Over the years we have also improved our kit according to customer feedback: we have extended the cables of the bulbs, and allowed several phones to recharge at the same time. We also completely changed the packaging. We realised that our first idea, a little Ikea-style cardboard box, was not appreciated at all because it gave an idea of a “cheap” product. So we completely changed direction and opted for a chic and bright packaging, glossy paper style cardboard, which was much more appreciated.

Your kit works for small devices, but what if I want to run a fridge?

For household appliances (fridge, TV…), you can also use solar panels, but then you have to add an inverter to turn the current from DC into AC and that is not the best in terms of efficiency. On the other hand, there are, for example, refrigerators operating in direct current, much more efficient, but more expensive. We sell as well kits suitable for small household appliances (phone, fan, fridge), but at a price of more than €200, again a price not accessible for locals. However, these kits could be of interest to city dwellers or hotel structures located in recurring blackout areas such as Malawi. They can also be funded by NGOs.

In Africa, which countries do you already sell your products to?

We mainly intervene in Ethiopia, where the World Bank has helped us financially, but also at a smaller level in Kenya, Tanzania, Uganda, Zambia, Senegal, Togo and Rwanda. Now we would like to expand our market in West Africa. This is not obvious because each country in Africa is a completely different market, far more different than between markets of different European countries. We have to adapt each time.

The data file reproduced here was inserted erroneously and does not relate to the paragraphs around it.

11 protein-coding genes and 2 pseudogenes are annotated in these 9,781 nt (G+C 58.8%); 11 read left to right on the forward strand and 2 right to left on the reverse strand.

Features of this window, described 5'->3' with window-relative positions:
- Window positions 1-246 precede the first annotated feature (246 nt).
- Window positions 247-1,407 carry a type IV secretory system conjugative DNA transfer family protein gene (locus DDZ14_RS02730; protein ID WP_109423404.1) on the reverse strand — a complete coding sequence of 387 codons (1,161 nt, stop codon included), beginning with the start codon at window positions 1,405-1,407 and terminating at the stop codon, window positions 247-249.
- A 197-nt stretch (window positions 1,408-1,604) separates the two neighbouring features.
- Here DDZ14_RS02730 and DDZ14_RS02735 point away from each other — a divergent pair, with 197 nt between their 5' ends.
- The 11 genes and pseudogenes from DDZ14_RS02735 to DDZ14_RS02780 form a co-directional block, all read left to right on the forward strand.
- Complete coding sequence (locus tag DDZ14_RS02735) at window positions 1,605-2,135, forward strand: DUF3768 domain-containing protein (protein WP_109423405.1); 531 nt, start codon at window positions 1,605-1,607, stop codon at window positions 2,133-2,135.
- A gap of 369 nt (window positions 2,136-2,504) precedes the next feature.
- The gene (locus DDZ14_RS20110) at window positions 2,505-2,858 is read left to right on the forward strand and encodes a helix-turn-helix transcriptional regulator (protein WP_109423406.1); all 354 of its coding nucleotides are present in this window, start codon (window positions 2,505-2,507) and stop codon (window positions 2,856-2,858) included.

In addition, many brands sell solar panel kits. The problem is that many are of poor quality. They give their soul after just a week or so. As a result, it becomes difficult to convince the inhabitants of the value of our products. To try to change the situation, the World Bank certifies good quality products and conducts audits every two years, including ours.

And what the distribution channel for your kits? In which stores is it possible to find them?

In Africa, our kits are sold in kiosks, the same ones that sell topping up phone cards. But in order for them to arrive at the kiosk, they must first be purchased by a distributor in the country. And the problem is that a local distributor does not have the means to buy a container of panels in foreign currency, dollars or euro. It does not have enough resources to advance such an amount.

On our side, the company can not afford to wait until the distributor sells the product to recover the money. This is a practice that takes place in the United States, where companies benefit from “angel investors” which guarantee them an important working capital. They can then wait to be reimbursed by the distributors. To overcome this difficulty, there are several solutions:

  • We accept small orders, accessible to the distributor.
  • The World Bank helps distributors to purchase our equipment, as in Ethiopia.
  • NGOs buy the equipment and sell it on credit to the locals.
  • There are also tenders launched by local Governments, but they are often the objects of bribes or reserved to those close to the decision-makers. And it’s very complicated to win them in a honest way.

To find more information about Offgridsun’s solar kits, here is their website:

Photos from the Offgridsun website